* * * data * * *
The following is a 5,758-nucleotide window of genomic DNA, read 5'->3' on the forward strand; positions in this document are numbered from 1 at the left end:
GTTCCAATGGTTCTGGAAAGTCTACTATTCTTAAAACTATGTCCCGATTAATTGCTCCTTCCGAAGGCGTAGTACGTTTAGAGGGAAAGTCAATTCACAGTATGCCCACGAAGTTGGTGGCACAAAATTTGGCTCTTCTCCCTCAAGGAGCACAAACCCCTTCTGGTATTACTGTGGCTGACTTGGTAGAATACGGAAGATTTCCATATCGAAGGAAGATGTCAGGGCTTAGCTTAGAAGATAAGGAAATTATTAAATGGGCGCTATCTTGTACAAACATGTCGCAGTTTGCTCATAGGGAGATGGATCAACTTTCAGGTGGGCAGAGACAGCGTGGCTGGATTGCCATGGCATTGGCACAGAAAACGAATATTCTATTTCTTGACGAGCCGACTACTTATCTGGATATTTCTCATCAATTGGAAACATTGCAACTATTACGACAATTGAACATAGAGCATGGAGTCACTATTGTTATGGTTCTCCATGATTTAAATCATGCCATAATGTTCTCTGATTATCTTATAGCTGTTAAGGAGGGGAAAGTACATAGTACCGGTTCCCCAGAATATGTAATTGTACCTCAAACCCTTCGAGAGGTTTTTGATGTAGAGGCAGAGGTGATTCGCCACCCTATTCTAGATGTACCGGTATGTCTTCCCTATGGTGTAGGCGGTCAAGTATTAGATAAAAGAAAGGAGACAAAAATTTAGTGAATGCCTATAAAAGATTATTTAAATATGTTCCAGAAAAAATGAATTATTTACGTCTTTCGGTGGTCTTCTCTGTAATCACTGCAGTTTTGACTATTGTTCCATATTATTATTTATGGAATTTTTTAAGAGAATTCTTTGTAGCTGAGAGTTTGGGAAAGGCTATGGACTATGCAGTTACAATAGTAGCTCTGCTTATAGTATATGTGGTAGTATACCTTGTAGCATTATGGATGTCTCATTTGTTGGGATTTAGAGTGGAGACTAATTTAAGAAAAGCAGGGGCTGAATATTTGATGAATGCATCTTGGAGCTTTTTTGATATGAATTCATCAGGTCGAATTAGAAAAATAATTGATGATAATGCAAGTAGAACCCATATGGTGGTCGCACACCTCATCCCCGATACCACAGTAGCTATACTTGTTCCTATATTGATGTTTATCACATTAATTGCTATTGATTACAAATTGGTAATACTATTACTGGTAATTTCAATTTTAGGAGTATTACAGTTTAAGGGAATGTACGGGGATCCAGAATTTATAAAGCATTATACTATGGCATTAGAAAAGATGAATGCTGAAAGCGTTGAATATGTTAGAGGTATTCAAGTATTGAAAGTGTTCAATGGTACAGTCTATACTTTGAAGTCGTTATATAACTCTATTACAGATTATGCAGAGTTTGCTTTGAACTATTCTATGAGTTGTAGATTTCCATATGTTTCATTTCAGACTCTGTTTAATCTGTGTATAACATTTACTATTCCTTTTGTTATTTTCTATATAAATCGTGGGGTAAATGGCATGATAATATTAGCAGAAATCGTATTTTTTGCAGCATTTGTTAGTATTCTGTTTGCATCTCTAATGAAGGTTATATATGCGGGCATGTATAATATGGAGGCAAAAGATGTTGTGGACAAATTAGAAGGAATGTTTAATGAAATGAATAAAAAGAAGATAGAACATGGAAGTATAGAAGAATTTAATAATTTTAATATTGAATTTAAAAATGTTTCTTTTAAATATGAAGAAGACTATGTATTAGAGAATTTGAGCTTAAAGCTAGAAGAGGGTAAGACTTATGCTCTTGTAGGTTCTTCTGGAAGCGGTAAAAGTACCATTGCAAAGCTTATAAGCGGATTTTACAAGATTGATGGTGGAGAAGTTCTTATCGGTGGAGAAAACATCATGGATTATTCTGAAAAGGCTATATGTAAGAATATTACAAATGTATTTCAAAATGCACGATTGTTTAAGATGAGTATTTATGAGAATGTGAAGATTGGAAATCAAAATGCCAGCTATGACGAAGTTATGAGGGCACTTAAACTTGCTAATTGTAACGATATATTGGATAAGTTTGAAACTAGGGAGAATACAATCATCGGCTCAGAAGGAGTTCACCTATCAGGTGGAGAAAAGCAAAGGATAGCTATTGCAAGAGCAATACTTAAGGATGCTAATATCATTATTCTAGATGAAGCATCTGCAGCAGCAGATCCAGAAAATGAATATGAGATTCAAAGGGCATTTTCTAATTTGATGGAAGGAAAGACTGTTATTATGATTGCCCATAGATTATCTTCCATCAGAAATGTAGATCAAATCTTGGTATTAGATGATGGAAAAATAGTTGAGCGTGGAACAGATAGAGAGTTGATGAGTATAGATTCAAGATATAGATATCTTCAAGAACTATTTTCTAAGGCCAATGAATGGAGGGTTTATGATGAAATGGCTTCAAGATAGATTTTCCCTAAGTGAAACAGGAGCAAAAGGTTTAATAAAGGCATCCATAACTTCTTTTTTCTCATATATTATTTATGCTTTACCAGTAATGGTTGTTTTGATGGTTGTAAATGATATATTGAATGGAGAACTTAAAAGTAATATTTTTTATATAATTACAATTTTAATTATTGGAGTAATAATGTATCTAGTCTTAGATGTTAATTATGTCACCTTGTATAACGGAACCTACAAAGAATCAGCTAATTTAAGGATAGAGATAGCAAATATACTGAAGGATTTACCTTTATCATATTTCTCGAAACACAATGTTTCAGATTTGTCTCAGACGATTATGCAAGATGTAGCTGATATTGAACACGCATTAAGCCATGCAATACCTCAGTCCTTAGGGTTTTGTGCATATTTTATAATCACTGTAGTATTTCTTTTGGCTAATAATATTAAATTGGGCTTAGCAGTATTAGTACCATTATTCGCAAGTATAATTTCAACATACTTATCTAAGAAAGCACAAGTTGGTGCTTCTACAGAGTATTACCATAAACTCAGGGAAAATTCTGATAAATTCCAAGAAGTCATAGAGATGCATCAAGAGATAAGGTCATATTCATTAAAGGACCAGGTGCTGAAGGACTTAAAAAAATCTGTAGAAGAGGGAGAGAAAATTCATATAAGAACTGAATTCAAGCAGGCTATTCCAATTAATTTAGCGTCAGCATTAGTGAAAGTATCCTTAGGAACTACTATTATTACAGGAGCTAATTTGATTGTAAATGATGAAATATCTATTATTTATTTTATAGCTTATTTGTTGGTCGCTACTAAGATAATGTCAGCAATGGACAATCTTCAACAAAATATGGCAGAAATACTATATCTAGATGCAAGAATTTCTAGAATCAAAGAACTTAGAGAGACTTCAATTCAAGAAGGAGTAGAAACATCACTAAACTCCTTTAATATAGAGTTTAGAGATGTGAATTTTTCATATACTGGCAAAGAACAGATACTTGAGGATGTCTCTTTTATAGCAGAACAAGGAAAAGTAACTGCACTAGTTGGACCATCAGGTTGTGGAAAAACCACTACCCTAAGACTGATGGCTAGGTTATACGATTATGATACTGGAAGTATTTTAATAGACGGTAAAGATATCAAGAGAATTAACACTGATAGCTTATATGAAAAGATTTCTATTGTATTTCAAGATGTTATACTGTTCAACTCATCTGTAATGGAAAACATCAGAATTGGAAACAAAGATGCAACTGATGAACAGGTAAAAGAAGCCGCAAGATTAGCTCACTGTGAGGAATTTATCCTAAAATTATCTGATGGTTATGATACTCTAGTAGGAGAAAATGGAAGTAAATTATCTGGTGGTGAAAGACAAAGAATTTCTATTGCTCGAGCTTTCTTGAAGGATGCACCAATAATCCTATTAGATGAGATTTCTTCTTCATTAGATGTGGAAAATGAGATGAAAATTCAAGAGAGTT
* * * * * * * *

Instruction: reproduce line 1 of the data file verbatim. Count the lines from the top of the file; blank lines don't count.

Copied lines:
The following is a 5,758-nucleotide window of genomic DNA, read 5'->3' on the forward strand; positions in this document are numbered from 1 at the left end: